Documentare gli aspetti colangiopancreato-RM (CPRM), valutare l’epidemiologia e discutere il significato clinico delle varianti e delle anomalie congenite delle vie biliari e pancreatiche.

Materiali e metodi

Trecentocinquanta pazienti di entrambi i sessi (150 F e 200 M; range di età 0-76 anni, età media 38 anni) sono stati sottoposti a CPRM per i sospetti clinici di patologia litiasica, neoplastica e flogistica delle vie biliari e pancreatiche. È stato impiegato un magnete superconduttivo da 1,5 T con bobina body phased-array a quattro canali, tecnica breath-hold, acquisizioni half-fourier con T2-W (HASTE) multislice, ricostruzioni MIP, e single shot T2-W turbo-spin-echo (RARE) con differente spessore di strato. Alcuni esami, in pazienti oncologici, sono stati completati con sequenze gradient echo 3D T1w fat-sat durante somministrazione in vena periferica di mezzo di contrasto gadolinium-DTPA (0,2 ml/kg).

Risultati

La CPRM ha documentato vie biliari e pancreatiche ricorrenti e pertanto considerate normali nel 57,7% dei pazienti; nel restante 42,3% ha rilevato varianti anatomiche (41%) ed anomalie congenite (1,3%). Nel 21% dei casi le varianti interessavano le vie biliari intraepatiche: crossover anomaly (6,7%), dotto bisegmentario anteriore destro confluente nel dotto biliare di sinistra (3,1%), dotto bisegmentario posteriore destro confluente nel dotto epatico sinistro (7,9%) e nel dotto epatico comune (3,3%). La presenza di varianti anatomiche delle vie biliari extraepatiche è stata riscontrata nell’8,8% dei pazienti: bassa inserzione del dotto cistico nel dotto epatico comune (4,5%), sbocco del dotto cistico nel dotto epatico destro (2,7%), grosso ramo di secondo ordine drenante nel dotto cistico (1,6%). La CPRM ha identificato un 3% di pazienti con colecisti doppia ed un 8,2% di pazienti con varianti anatomiche del sistema bilio-pancreatico: pancreas divisum (5,2%) e sfintere di Oddi lungo (3%). Infine anomalie congenite sono state diagnosticate nell’1,3% dei casi: cisti coledocica (0,3%), atresia delle vie biliari (0,3%) ed amartomatosi biliare multipla (0,7%).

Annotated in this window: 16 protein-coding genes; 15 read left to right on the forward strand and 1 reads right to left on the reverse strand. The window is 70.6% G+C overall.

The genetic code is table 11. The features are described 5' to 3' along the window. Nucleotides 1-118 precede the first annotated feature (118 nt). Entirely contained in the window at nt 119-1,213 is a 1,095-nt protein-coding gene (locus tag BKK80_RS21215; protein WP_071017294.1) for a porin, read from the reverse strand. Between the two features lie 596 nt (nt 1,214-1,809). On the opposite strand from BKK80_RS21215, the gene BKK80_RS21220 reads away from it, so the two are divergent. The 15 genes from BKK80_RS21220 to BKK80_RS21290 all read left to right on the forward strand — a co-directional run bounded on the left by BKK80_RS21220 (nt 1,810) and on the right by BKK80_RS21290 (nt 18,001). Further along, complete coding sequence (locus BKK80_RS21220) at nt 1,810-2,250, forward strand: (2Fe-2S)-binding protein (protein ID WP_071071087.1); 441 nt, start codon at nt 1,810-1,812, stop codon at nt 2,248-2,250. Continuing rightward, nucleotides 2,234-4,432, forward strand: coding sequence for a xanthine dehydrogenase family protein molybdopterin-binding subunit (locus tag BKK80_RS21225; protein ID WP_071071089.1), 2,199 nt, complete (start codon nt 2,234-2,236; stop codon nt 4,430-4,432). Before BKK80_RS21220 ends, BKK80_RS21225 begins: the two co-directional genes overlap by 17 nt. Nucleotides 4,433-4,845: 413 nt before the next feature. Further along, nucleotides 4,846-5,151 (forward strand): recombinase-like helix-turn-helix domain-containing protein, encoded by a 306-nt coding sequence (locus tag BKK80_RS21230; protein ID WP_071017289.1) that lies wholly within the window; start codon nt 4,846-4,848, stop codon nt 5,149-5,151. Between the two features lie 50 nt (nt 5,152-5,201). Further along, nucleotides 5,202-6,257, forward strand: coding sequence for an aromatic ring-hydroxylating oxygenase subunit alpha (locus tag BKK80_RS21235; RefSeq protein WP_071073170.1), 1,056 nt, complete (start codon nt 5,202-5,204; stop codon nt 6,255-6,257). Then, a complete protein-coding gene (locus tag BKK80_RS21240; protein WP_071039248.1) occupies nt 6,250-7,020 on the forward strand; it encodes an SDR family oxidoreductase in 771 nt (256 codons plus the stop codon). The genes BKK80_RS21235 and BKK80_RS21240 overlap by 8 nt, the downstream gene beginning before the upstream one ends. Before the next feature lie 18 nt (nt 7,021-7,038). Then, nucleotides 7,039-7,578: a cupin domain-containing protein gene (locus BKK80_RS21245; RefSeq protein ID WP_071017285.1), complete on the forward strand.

Conclusioni

Le anomalie congenite e le varianti anatomiche delle vie biliari e pancreatiche costituiscono uno spettro complesso di frequenti alterazioni, documentabili agevolmente in CPRM e meritevoli di attenzione in ambito sia clinico sia chirurgico.

Parole chiave

Vie biliari e pancreatiche Varianti anatomiche Anomalie congenite CPRM 

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Copyright information

© Springer-Verlag Italia 2008

Authors and Affiliations

  • M. De Filippo
    • 1
    Email author
  • M. Calabrese
    • 1
  • S. Quinto
    • 1
  • A. Rastelli
    • 1
  • A. Bertellini
    • 1
  • R. Martora
    • 1
  • N. Sverzellati
    • 1
  • D. Corradi
    • 2
  • M. Vitale
    • 2
  • G. Crialesi
    • 3
  • L. Sarli
    • 3
  • L. Roncoroni
    • 3
  • G. Garlaschi
    • 4
  • M. Zompatori
    • 1
  1. 1.Dipartimento di Scienze Cliniche, Sezione di Scienze RadiologicheUniversità degli Studi di ParmaParmaItaly
  2. 2.Dipartimento di Anatomia UmanaFarmacologia e Medicina Forense, Sezione di Anatomia Umana, Università degli Studi di ParmaParmaItaly
  3. 3.Dipartimento di Scienze Chirurgiche, Sezione di Chirurgia Generale e Terapia ChirurgicaUniversità degli Studi di ParmaParmaItaly
  4. 4.Università di GenovaGenovaItaly